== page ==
Seven ways your small business can cut its IT costs
Most small businesses face the challenge of sourcing the right IT for their business while keeping within a relatively small budget. This can be a challenging prospect – What should you buy? How quickly will it go out of date? Is it compatible with other systems? Does it have the capacity to grow with your business?
If you’re worried about your IT costs spiralling out of control, or want to balance being tech savvy with being financially savvy, then we’ve put together our top tips for cutting your IT costs and getting the best for your budget.
- Know what you need from your IT solutions
Before you make any IT purchases for your business, it’s important to think about what you need and why, and whether it will work with what you already have.
- Is it business grade equipment rather than for Home use?
- Will you need secure storage for customer’s payment details?
- Do you want to use automated systems?
- Will employees need to access information from a number of different sites?
- Do you need specific software to be able to provide your services?
- Is anything new you purchase compatible with your business network and/or existing hardware/software?
By knowing exactly what you need, why and who for, you’ll find it easier to identify your IT priorities and sort the ‘must haves’ from the ‘nice to haves’. You can also save time and money by ensuring that you don’t buy something that’s not compatible with what you already have.
2. Invest in quality equipment that will last
There’s a popular saying, Buy cheap and you’ll buy twice, which very much applies to IT. When you’re on a limited budget, it’s tempting to buy a budget PC with the lowest possible specs to get by, but you may find that your computer quickly struggles to handle everything you throw at it.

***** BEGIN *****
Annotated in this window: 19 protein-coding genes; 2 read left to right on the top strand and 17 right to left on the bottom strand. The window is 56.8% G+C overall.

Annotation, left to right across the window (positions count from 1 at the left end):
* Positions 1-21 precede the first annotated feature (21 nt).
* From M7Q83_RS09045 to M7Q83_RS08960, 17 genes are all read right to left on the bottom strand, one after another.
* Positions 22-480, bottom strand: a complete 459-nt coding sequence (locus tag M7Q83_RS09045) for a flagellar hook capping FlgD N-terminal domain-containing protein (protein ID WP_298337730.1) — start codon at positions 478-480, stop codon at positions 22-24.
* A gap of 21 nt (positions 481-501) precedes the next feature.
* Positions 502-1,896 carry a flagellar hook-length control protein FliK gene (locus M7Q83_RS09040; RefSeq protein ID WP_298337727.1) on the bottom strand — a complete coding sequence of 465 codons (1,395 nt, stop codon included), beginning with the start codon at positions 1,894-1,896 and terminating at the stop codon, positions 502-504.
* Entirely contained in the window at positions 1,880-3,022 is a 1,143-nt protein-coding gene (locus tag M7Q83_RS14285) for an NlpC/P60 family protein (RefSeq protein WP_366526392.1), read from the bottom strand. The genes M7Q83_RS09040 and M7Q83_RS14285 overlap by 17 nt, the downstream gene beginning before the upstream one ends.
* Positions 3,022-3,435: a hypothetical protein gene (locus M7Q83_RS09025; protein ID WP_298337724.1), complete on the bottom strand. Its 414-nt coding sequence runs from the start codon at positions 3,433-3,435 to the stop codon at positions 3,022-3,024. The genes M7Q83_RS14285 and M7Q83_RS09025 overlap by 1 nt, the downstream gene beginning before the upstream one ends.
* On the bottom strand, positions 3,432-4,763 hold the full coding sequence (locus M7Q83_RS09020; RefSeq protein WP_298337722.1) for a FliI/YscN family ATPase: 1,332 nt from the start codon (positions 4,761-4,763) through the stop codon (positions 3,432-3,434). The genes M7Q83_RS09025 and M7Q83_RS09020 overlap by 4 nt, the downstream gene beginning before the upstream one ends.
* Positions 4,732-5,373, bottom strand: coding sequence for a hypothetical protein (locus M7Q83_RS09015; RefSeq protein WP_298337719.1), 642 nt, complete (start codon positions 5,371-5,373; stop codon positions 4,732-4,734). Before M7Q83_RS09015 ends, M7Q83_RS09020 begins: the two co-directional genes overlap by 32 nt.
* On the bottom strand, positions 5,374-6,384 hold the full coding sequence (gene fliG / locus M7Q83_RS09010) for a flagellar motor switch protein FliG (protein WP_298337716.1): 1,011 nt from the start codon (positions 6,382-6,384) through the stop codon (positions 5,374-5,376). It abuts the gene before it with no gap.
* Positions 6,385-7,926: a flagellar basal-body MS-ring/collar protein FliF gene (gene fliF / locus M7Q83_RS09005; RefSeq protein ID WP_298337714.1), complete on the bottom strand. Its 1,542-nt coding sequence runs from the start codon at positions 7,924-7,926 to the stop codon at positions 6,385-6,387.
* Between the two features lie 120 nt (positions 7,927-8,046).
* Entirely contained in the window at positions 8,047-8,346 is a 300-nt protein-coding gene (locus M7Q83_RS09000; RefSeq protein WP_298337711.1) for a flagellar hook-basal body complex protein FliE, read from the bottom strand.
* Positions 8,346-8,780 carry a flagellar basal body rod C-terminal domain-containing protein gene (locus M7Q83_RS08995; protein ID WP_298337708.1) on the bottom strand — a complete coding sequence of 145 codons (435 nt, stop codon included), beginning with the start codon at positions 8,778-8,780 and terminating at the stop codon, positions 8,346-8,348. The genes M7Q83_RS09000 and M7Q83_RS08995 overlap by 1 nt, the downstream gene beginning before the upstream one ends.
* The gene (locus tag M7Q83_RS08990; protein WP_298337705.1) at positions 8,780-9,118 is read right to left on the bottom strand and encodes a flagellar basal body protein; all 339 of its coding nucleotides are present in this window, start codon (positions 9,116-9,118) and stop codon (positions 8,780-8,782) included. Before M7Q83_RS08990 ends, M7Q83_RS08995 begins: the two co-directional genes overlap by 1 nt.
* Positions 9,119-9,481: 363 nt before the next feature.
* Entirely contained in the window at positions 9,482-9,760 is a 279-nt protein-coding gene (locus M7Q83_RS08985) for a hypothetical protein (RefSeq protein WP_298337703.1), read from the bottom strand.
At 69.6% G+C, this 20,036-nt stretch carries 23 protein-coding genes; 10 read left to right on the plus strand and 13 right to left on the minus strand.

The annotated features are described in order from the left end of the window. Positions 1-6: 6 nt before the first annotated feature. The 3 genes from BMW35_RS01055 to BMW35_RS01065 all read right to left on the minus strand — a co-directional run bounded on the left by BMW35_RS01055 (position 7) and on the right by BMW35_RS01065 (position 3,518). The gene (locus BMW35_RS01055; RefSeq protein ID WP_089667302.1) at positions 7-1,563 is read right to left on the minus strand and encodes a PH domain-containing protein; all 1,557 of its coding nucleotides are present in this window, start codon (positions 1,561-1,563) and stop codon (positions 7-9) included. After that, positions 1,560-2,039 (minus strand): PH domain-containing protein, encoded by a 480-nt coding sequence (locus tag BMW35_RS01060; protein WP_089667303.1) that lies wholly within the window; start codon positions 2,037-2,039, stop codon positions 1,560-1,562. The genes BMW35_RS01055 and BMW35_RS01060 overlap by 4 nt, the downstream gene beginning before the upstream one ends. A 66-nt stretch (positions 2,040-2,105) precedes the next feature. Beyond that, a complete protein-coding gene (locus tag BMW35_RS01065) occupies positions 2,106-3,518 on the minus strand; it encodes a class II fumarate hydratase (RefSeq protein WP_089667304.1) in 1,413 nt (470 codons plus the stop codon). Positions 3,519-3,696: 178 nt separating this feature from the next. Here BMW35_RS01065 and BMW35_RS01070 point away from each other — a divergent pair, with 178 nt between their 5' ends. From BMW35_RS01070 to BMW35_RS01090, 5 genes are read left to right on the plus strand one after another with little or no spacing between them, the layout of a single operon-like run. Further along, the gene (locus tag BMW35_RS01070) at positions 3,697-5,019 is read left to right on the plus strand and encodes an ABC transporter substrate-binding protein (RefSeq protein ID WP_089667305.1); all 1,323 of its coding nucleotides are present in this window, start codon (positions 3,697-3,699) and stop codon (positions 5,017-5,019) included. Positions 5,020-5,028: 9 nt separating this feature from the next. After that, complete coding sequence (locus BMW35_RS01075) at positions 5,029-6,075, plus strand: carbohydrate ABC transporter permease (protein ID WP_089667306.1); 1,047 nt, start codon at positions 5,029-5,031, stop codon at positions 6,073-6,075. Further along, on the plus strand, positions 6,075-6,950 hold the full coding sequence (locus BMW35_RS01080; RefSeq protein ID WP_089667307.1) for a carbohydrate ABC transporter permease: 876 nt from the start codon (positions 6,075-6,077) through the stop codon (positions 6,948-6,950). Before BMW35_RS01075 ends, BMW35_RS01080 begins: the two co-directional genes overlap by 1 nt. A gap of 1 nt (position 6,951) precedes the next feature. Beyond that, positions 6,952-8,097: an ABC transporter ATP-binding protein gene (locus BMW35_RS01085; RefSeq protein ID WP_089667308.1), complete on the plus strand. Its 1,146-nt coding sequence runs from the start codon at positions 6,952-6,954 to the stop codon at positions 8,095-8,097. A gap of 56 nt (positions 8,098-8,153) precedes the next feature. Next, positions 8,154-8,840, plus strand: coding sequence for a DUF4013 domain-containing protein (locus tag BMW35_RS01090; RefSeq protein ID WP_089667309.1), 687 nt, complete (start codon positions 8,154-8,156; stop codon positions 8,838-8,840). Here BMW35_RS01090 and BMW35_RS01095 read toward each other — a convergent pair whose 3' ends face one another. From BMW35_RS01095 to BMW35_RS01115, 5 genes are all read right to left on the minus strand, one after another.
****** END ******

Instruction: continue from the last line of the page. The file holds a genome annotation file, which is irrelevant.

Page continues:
Instead, you should consider investing in a brand name PC that’s supported by a warranty and a service agreement, in case you need repairs down the line. Also, go for the highest specs your budget will allow, especially for your PC’s processor and memory.
3. Look at cloud solutions
Many small businesses find that using cloud storage services is a very affordable way to increase their amount of storage, as well as improving how they access, share, backup and protect their company’s data.
Other cloud systems such as Microsoft Office 365 incorporate cloud storage and file sharing with access to the full Office suite across multiple devices, Office online, and professional digital storytelling app, Sway.
It’s important to do your homework about how secure your data will be, but cloud solutions can save you substantial amounts of money.
4. Choose a bundled telephone and internet package
Consider opting for a bundled telephone and internet package where all your data, voice, mobile, telephone system and maintenance requirements are covered in a single package. This means you’ll only receive and pay one invoice per month rather than working with several different companies, all with their own charges and invoices. Many businesses may substantial savings this way.